Why We Must Honor Our Anger And Outrage

Apathy is the enemy of all just causes —

If allowed, apathy will kill the righteous passions and indignation engendered by the enormity and depth of the social injustices codified currently in state and federal laws or those planning to be implemented which will fall upon all our lives and hit the hardest those among us who are most vulnerable. We have a clear and present duty to honor and constructively focus the anger and outrage we feel towards individuals and institutions who would and will continue to promulgate these injustices behind legislation.

We must be clear, decisive, focused, relentless and nonviolent in achieving our goal of protecting and preserving democracy for all Americans. We must be willing to get out on that limb emotionally or we risk losing our drive toward positive change. We must try to place ourselves in others’ shoes.

Our capacity for empathy is one of the of the most valuable characteristics human beings possess which allows us to settle and coexist in a civilized manner. It’s true we are part of the animal kingdom but without our capacity for empathy we would clearly be more animal than human and this would not bode well for any of us.

During the Women’s March On Washington we witnessed an ingenious method of grassroots activism made necessary by circumstances and a tight budget. On a makeshift stage a few organizers set themselves up and communicated with large crowds of people by using US and our voices as the sound system. One woman stood on the stage and shouted this while hundreds loudly repeated after her:

“Mic check! Mic check! Amplify my voice! Amplify my voice! Everything twice! Everything twice! Women’s rights are human rights! Women’s rights are human rights! (or whatever the message was to passed along).”

Here’s ‘My Mic check! Mic check!’ For Today:

“I will not accept social injustice and I will not squash my outrage toward blatant acts of tyranny and violations of human rights in order that others may stay comfortably numb in their denial and apathy!”
“I will not accept social injustice and I will not squash my outrage toward blatant acts of tyranny and violations of human rights in order that others may stay comfortably numb in their denial and apathy!”

I’ve heard well meaning people advise all sorts of ways to manage our feelings of outrage towards those people and institutions who would seek to further impoverish and oppress us. Catchy phrases like: “What you resist, persists” and “Acceptance is the answer” are meant to help us cope. However, do not mistake these idioms for a pass to sit on the sidelines because they are not meant to be. Neither can we spend our energies commiserating in misery and angst with one another without taking constructive action also.

We must not lose or deny our righteous anger, we must channel it into concrete activism which involves personally taking some sort of action, however small you feel it may seem.

It’s so very easy to get overwhelmed and feel hopeless. I’ve been there and I’ve personally witnessed well meaning compassionate people throw their hands up or over their ears in surrender to the enormity and dire nature of our political and social situation in the United States.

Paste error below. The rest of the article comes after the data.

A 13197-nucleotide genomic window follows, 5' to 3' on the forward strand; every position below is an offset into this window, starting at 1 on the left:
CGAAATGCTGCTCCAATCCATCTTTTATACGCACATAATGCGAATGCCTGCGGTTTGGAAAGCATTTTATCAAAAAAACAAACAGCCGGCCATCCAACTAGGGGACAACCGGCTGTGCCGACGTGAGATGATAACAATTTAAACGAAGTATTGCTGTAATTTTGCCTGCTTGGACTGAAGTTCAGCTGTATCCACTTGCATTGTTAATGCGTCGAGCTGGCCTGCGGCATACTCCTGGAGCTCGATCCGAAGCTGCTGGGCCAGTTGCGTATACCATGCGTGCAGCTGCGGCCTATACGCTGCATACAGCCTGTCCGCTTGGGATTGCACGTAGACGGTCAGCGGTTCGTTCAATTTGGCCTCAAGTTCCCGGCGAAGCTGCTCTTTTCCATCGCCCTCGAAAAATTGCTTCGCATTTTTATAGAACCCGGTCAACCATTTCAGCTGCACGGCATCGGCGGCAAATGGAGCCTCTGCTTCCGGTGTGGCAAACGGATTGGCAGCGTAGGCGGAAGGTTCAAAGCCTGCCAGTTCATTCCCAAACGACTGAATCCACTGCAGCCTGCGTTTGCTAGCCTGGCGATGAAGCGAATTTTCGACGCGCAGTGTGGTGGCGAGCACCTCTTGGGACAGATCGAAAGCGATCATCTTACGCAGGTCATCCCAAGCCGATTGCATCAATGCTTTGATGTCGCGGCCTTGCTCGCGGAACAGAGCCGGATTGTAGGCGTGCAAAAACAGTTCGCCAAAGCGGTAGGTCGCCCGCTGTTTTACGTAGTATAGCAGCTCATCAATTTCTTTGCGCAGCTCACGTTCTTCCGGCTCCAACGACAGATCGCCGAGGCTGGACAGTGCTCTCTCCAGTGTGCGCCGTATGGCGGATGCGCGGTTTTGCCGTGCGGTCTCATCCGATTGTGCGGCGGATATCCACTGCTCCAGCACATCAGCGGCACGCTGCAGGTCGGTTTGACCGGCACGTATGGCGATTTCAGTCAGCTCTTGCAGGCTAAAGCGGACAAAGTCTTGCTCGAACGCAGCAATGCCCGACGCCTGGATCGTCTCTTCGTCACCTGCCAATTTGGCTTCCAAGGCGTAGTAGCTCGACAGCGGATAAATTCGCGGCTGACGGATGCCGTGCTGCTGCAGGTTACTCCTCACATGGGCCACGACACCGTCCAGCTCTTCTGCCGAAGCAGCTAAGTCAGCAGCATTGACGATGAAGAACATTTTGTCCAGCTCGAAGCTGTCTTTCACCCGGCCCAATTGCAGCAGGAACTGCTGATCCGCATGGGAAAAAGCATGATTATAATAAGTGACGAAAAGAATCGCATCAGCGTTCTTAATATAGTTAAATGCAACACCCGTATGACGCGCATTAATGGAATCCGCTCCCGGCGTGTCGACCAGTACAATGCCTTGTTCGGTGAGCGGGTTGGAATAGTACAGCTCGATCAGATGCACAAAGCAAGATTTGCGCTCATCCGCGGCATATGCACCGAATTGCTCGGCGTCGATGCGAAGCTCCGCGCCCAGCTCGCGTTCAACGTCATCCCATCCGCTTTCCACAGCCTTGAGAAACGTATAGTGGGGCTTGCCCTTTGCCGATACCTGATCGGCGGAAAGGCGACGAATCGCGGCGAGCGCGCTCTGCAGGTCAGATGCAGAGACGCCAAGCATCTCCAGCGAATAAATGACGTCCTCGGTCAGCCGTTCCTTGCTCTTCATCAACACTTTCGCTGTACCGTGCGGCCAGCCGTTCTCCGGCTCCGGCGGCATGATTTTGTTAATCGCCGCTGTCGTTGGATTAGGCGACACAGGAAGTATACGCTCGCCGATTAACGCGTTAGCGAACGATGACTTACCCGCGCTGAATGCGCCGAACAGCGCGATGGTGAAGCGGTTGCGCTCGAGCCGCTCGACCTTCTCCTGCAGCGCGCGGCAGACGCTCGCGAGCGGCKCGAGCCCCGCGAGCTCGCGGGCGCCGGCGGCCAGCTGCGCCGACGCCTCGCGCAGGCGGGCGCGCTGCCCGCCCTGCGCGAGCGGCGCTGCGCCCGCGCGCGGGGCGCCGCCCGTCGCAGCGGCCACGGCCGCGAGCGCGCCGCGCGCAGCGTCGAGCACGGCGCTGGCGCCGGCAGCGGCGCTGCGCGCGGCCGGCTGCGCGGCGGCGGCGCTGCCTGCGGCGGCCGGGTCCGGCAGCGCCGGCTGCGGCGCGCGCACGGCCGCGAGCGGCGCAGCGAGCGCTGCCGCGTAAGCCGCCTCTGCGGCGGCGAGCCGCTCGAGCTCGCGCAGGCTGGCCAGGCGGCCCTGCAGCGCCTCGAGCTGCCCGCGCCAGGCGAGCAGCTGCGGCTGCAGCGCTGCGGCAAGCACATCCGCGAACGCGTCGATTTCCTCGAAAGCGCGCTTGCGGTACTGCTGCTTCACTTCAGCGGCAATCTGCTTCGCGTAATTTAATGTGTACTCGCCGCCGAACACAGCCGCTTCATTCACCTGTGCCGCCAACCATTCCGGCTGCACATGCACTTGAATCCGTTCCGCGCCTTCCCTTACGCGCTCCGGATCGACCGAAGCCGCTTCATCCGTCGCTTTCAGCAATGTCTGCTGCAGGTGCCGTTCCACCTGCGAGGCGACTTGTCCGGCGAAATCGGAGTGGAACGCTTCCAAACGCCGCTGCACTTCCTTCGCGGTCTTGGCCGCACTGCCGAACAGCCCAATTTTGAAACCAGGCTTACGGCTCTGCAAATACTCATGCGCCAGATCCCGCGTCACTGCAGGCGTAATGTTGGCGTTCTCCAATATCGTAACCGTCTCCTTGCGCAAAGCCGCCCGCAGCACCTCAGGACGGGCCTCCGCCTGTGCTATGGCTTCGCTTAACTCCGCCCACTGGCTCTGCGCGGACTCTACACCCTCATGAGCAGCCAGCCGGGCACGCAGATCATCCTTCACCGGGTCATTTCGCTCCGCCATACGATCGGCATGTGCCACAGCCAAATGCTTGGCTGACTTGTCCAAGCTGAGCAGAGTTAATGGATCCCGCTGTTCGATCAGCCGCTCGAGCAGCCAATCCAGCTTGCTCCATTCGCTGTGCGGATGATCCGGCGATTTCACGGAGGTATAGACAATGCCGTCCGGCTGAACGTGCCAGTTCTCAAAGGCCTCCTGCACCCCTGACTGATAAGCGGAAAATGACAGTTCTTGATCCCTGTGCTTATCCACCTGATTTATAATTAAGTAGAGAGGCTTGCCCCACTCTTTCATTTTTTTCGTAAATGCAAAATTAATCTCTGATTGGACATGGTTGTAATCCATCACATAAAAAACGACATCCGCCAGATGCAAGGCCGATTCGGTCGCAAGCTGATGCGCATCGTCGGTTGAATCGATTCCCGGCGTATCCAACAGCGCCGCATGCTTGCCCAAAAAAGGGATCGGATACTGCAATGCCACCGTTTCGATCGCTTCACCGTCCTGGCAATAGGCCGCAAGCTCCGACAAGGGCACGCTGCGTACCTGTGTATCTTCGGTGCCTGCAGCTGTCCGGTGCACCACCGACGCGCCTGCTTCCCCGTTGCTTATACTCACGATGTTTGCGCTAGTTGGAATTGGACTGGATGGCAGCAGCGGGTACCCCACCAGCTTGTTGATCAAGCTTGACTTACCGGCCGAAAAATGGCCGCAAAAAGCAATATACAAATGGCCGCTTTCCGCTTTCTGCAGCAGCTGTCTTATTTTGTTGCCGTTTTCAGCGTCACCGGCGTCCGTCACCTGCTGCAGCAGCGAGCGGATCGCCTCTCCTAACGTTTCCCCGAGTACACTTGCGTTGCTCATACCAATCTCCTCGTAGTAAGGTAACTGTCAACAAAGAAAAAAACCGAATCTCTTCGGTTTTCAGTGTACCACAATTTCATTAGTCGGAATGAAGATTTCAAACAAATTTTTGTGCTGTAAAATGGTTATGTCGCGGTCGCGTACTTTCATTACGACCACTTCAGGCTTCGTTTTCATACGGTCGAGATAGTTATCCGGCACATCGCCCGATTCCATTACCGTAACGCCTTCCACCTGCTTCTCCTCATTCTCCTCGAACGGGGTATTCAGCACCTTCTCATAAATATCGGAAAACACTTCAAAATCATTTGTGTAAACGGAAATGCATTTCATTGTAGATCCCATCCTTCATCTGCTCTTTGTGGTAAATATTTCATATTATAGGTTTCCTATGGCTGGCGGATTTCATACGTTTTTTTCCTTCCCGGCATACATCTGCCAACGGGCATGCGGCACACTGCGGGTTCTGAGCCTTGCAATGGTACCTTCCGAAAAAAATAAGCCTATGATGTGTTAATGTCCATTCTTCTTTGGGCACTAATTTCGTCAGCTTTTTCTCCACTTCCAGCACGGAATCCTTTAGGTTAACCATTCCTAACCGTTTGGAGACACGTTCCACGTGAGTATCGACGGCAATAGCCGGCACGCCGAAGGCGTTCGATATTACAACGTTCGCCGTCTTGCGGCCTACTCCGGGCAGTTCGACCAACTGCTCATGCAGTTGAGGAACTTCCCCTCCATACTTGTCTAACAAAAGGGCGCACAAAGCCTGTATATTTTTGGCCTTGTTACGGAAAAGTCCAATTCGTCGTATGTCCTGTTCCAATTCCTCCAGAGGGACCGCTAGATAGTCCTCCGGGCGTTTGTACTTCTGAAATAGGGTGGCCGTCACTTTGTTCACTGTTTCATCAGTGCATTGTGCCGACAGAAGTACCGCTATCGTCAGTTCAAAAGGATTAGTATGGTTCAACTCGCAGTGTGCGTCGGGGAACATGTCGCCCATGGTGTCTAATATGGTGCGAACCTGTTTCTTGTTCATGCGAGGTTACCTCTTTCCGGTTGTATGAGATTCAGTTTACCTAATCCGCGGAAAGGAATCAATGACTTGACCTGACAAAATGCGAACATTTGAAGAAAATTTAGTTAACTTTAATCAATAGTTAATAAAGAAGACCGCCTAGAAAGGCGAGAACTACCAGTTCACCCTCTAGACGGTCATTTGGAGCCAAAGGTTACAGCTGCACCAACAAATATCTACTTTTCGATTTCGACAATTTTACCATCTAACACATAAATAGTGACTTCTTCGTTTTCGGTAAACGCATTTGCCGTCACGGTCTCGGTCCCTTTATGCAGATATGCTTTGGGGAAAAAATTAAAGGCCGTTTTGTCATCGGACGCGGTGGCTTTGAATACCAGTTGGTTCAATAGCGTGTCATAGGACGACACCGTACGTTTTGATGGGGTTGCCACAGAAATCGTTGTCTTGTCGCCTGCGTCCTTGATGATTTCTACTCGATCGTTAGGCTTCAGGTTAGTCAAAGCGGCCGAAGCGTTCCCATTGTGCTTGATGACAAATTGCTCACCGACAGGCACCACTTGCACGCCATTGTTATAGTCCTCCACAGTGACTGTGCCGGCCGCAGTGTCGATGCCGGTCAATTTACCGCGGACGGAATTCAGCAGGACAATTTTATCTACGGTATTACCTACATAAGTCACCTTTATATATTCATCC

But I feel compelled to remind myself and all of us, the problems we are facing here in the United States will have a global impact if not resolved in a way that preserves human rights and dignity. To dust off a vintage environmental protection slogan, it’s up to us to Think globally, But Act Locally.

Recently, I wrote a letter to my 4th District State Representative @RepWesterman expressing a few of my concerns and I did this as I rode the charter bus returning to Arkansas from the Women’s March on Washington. I checked the box stating that I wished to have a direct response from him regarding the concerns I’d voiced.

I’ve only received an automated reply, thus far, but this morning I received in my email box a copy of his monthly newsletter. Scanning it I found no mention whatsoever of the women’s march or that constituents from his state and his own district travelled to Washington to participate in the historic event.

In his newsletter @RepWesterman has a section titled: “Happening in Washington”. There, Westerman makes no mention of the historic event which took place on January 21, 2017, IN Washington D.C.! Hellooooo??? Anyone with half a brain could see why a Republican District Representative would “black out” details about such a historic event from communications with his Arkansas constituency when the president himself called the Superintendent of the National Park Service to ask why NPS employees were tweeting images showing the gross disparity between the crowds at the Trump inauguration and the crowds at President Obama’s 2009 inauguration (though I doubt he used the word “disparity”), and then proceeded to order the Twitter account access shut down for the Department of Interior account and employees.

You bet I’m angry and I’m going to hold onto that anger because I am really sick and tired of being soft-pedaled and shined-on by elected officials who say they represent ALL the people in their districts when, in fact, they represent themselves or a biased few. They say they are listening, but when they hear from a constituent who holds views, opinions and concerns which contradict their own agenda they simply ignore them!

It would be understandably easy to grow apathetic and eventually allow our public elected officials and civil servants to get away with ignoring and denying the truth, as well as, flat out refusing to hear our concerns when they believe we are in the minority of their particular district. However, I am committed to resisting apathy and remaining engaged, even if I have to go sit on RepWesterman’s doorstep and demand the response he’s promised me.

S Lynn Knight, 2017